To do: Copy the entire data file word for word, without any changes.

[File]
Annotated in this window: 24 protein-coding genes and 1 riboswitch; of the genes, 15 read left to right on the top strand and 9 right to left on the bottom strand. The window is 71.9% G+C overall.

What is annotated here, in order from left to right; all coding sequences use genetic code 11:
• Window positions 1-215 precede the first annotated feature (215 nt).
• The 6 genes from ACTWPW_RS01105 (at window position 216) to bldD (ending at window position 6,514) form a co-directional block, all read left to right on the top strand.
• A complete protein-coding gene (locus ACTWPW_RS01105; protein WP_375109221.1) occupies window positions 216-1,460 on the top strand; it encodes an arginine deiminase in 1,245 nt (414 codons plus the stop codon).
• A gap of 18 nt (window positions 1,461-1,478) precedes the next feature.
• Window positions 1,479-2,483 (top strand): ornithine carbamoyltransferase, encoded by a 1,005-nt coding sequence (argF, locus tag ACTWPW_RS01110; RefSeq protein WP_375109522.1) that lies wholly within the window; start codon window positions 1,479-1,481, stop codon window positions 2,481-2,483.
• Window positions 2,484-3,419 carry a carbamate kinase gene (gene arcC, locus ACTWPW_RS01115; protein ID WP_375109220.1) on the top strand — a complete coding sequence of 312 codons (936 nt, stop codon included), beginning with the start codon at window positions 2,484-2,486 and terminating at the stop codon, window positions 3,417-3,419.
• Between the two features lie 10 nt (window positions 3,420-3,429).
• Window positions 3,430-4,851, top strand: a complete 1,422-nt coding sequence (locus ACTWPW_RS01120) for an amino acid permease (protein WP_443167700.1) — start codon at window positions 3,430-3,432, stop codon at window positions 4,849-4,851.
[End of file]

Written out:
Annotated in this window: 24 protein-coding genes and 1 riboswitch; of the genes, 15 read left to right on the top strand and 9 right to left on the bottom strand. The window is 71.9% G+C overall.

What is annotated here, in order from left to right; all coding sequences use genetic code 11:
• Window positions 1-215 precede the first annotated feature (215 nt).
• The 6 genes from ACTWPW_RS01105 (at window position 216) to bldD (ending at window position 6,514) form a co-directional block, all read left to right on the top strand.
• A complete protein-coding gene (locus ACTWPW_RS01105; protein WP_375109221.1) occupies window positions 216-1,460 on the top strand; it encodes an arginine deiminase in 1,245 nt (414 codons plus the stop codon).
• A gap of 18 nt (window positions 1,461-1,478) precedes the next feature.
• Window positions 1,479-2,483 (top strand): ornithine carbamoyltransferase, encoded by a 1,005-nt coding sequence (argF, locus tag ACTWPW_RS01110; RefSeq protein WP_375109522.1) that lies wholly within the window; start codon window positions 1,479-1,481, stop codon window positions 2,481-2,483.
• Window positions 2,484-3,419 carry a carbamate kinase gene (gene arcC, locus ACTWPW_RS01115; protein ID WP_375109220.1) on the top strand — a complete coding sequence of 312 codons (936 nt, stop codon included), beginning with the start codon at window positions 2,484-2,486 and terminating at the stop codon, window positions 3,417-3,419.
• Between the two features lie 10 nt (window positions 3,420-3,429).
• Window positions 3,430-4,851, top strand: a complete 1,422-nt coding sequence (locus ACTWPW_RS01120) for an amino acid permease (protein WP_443167700.1) — start codon at window positions 3,430-3,432, stop codon at window positions 4,849-4,851.